The theory and mathematical framework of transport phenomena are introduced. Mass, energy and momentum balances are developed using the integral and differential methods of analysis. The tools used to formulate and solve the problems include representation of physical entities in vector form, multivariable functions and vector operations in 2D and 3D. Specific topics of Chemical Engineering interest include moments of a force, work done by a force, moments of inertia, control surfaces and control volumes and fluid kinematics (21/0/0/21/0).

This course aims at using the physical theory of transport phenomena to develop an understanding of the underlying mathematical principles. Mathematical tools, including vector calculus, partial derivatives and multiple integrals are implemented to deepen the understanding of physical systems.

Specific course learning outcomes include:

- Calculate centre of mass, moment of inertia and volumes using multiple integrals, to determine hydrostatic forces on surfaces.
- Analyze transport phenomena fundamentals (forces in space, moment of a force, work done by a force) and fluid kinematics (displacement, velocity and acceleration, motion along a curve). Define streamlines, streaklines and pathlines. Tools used include vectors in space, dot product, cross product, areas and determinants in 2D, volumes and determinants in 3D, parametric representation of curves, intersection of a line and a plane.
- Apply the integral relations for a control volume and the Reynolds transport theorem to analyze fluid motion.
- Analyze fluid motion using the differential analysis: Velocity and acceleration fields, linear and angular motion and deformation, differential form of the continuity equation (Cartesian and polar forms), stream function, potential function. Associated mathematical framework: vector fields, divergence and curl.
- Formulate equations for heat and momentum transport using partial derivatives, multivariable functions, differentials, the chain rule for multivariable functions, directional derivatives.
- Development of mathematical skills: (i) the mathematical formulation of engineering transport problems and corresponding analytical solution strategies. (ii) Handling of differential operators in vector calculus and coordinate systems important for engineering applications.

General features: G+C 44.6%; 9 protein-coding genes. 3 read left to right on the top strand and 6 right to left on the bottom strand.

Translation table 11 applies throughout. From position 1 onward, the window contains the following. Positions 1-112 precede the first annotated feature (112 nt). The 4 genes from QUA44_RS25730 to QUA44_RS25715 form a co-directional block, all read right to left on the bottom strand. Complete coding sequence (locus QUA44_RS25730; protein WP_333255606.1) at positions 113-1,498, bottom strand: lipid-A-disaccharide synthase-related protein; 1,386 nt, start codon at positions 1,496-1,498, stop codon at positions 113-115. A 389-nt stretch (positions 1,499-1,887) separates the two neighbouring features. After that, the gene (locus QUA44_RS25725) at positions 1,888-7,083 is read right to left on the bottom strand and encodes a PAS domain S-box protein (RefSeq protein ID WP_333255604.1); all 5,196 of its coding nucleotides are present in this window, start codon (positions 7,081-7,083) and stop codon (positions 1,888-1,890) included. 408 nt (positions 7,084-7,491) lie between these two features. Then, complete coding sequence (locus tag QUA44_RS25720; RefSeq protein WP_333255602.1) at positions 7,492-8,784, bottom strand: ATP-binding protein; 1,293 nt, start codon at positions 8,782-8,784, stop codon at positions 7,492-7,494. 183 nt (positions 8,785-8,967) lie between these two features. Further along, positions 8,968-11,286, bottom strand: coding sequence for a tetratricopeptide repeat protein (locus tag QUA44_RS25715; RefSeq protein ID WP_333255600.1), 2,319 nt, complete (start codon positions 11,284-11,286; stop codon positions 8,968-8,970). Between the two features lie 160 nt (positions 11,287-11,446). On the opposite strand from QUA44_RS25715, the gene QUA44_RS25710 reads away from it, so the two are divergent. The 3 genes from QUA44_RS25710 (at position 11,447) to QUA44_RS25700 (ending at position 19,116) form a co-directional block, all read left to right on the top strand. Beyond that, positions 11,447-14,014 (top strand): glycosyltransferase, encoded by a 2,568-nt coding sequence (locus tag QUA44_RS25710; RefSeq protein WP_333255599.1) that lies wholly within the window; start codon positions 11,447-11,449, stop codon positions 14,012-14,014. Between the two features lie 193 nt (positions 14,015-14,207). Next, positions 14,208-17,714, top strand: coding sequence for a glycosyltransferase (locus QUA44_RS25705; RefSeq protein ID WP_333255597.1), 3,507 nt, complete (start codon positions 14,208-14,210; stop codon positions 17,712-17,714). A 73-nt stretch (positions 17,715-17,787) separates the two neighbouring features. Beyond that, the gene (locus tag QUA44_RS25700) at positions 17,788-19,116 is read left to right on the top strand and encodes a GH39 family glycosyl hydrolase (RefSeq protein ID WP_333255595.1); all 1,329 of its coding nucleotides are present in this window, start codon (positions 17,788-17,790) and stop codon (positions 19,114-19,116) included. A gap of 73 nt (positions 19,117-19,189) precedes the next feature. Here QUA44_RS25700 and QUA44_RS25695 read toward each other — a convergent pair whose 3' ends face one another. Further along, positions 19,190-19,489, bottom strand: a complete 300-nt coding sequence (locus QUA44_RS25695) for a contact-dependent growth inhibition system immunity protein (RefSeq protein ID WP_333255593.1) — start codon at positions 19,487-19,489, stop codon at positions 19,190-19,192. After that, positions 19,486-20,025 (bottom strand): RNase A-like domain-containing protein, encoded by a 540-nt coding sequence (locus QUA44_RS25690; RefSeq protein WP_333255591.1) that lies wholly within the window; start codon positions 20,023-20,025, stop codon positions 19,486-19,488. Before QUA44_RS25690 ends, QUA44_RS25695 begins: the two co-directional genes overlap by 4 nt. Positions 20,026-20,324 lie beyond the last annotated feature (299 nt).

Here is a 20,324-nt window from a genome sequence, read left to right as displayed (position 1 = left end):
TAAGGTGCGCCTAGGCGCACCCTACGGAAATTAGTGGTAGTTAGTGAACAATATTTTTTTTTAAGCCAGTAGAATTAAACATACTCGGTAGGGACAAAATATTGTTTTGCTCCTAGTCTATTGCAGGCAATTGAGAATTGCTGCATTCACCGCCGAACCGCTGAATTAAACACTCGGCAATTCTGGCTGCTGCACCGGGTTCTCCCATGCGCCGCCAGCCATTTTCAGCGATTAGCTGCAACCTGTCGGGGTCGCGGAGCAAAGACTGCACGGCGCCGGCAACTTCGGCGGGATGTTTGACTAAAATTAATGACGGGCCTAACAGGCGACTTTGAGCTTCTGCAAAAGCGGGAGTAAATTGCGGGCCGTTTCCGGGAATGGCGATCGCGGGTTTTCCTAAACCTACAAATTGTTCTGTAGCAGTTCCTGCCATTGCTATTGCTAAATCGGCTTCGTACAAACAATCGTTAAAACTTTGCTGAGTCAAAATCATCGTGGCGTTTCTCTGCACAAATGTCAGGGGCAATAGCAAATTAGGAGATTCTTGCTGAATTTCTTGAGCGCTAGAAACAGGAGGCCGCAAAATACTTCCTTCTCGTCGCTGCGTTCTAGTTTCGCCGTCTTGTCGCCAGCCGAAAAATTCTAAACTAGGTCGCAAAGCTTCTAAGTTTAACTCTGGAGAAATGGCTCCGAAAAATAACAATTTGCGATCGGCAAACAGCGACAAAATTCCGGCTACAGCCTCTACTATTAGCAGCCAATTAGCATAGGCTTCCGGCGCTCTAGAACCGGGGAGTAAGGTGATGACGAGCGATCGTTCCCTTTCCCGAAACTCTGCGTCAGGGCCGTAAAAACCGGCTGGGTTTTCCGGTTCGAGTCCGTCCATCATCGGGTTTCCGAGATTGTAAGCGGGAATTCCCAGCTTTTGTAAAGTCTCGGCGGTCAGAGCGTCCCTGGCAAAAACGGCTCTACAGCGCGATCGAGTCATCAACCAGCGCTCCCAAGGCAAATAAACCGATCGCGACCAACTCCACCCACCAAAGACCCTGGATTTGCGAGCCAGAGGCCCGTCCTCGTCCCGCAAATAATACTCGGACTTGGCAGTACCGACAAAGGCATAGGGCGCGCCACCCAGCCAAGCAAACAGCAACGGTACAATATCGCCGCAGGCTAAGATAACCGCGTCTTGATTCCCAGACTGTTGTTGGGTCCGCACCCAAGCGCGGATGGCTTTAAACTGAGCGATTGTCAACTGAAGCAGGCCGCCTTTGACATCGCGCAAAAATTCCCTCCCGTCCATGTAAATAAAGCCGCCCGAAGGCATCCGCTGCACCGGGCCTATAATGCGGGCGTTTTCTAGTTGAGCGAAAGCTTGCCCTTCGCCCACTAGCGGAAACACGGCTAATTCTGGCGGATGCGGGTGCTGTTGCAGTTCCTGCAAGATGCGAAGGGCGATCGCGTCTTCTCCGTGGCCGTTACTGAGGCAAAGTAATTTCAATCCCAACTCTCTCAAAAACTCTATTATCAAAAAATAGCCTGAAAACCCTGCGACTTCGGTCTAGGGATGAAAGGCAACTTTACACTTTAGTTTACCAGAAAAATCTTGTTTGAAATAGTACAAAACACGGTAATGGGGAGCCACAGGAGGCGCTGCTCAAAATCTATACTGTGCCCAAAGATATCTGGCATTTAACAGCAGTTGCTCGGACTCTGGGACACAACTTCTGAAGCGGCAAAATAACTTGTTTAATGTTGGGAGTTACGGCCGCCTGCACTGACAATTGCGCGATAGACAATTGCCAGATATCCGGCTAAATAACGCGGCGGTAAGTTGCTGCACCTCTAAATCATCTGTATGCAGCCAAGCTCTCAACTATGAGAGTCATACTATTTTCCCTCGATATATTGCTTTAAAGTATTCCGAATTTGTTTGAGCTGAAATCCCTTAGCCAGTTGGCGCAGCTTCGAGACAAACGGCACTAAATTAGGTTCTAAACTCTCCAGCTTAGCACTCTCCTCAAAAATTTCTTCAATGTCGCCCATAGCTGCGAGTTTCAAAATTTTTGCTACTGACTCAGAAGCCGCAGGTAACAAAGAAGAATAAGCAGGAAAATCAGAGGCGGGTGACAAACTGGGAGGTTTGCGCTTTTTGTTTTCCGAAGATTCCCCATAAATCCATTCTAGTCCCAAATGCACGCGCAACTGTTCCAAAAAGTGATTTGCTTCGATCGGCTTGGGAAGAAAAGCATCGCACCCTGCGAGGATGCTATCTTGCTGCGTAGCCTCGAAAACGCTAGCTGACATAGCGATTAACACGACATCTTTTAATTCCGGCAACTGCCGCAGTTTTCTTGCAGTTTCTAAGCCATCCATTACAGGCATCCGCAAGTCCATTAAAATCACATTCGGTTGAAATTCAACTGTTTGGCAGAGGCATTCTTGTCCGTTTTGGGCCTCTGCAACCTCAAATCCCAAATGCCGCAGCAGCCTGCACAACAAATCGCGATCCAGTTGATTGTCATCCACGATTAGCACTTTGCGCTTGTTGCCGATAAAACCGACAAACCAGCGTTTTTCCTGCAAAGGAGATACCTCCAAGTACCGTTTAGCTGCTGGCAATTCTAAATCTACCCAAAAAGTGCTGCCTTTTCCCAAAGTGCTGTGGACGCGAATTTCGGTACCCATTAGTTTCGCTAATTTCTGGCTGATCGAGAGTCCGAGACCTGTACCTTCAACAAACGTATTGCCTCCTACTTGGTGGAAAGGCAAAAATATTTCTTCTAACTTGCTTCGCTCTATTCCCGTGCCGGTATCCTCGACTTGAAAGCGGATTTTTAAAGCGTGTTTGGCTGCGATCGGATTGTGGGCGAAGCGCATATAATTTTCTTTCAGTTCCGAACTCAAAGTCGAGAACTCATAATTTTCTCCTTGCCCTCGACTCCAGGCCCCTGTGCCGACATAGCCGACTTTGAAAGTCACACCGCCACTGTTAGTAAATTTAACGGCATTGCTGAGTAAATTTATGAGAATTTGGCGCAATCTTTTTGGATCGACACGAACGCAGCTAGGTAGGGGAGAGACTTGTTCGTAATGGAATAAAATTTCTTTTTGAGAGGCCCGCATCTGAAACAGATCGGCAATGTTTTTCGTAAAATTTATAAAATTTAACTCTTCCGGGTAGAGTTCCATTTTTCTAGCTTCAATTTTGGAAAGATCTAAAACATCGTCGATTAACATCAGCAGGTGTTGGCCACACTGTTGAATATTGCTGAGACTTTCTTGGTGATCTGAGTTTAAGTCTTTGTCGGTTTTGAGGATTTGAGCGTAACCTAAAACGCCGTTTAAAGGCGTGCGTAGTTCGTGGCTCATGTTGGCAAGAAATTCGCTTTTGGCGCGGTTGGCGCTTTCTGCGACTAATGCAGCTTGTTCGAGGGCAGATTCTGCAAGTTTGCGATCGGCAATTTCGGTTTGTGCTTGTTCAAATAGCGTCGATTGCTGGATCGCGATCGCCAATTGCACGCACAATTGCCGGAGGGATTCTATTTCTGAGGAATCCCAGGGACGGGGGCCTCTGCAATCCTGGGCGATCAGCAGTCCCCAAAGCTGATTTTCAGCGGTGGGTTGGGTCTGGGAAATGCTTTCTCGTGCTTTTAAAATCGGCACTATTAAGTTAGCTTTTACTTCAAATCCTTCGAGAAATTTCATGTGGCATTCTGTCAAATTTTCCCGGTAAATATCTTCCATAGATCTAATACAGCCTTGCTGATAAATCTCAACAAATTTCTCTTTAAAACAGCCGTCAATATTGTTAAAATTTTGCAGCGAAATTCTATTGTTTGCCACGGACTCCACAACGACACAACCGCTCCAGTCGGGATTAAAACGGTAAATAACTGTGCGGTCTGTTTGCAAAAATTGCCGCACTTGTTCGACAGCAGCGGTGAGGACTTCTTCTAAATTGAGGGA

This course develops the following attributes:

Knowledge base for engineering (KB-MATH):

- Selects, locates and orients coordinate systems for transport phenomena problems.
- Formulates and solves ordinary and partial differential equations and integral equations arising in Chemical Engineering using analytical and numerical techniques.

Problem analysis: Selects and applies appropriate quantitative models, analyses, and boundary conditions to solve problems.

The course introduces fundamental concepts that will be useful for the suite of courses known as “transport courses” (CHEE 223 – Fluid Mechanics, CHEE 330 – Heat and Mass Transfer, CHEE 412-Transport Phenomena in Chemical Engineering), which deal with the transport properties of matter. It lays the mathematical background and deepens student confidence in mathematical techniques and problem solving, needed throughout the curriculum.

The course assumes working knowledge of 1^{st} year mechanics and calculus.

2 lecture hours + 2 tutorial hours per week. Refer to Solus for times and locations.

The course emphasizes in-class learning activities during the term, in tutorial/workshop sessions. Assessment will be based on assignments submitted throughout the term and tutorial activities and midterm(s). There will be no final exam.

Custom courseware. Pearson-ISBN 1269829432.

All course lecture slides, assignments and tutorials will be posted on the onQ site. If you are registered for the course, you can access this information by logging in at https://onq.queensu.ca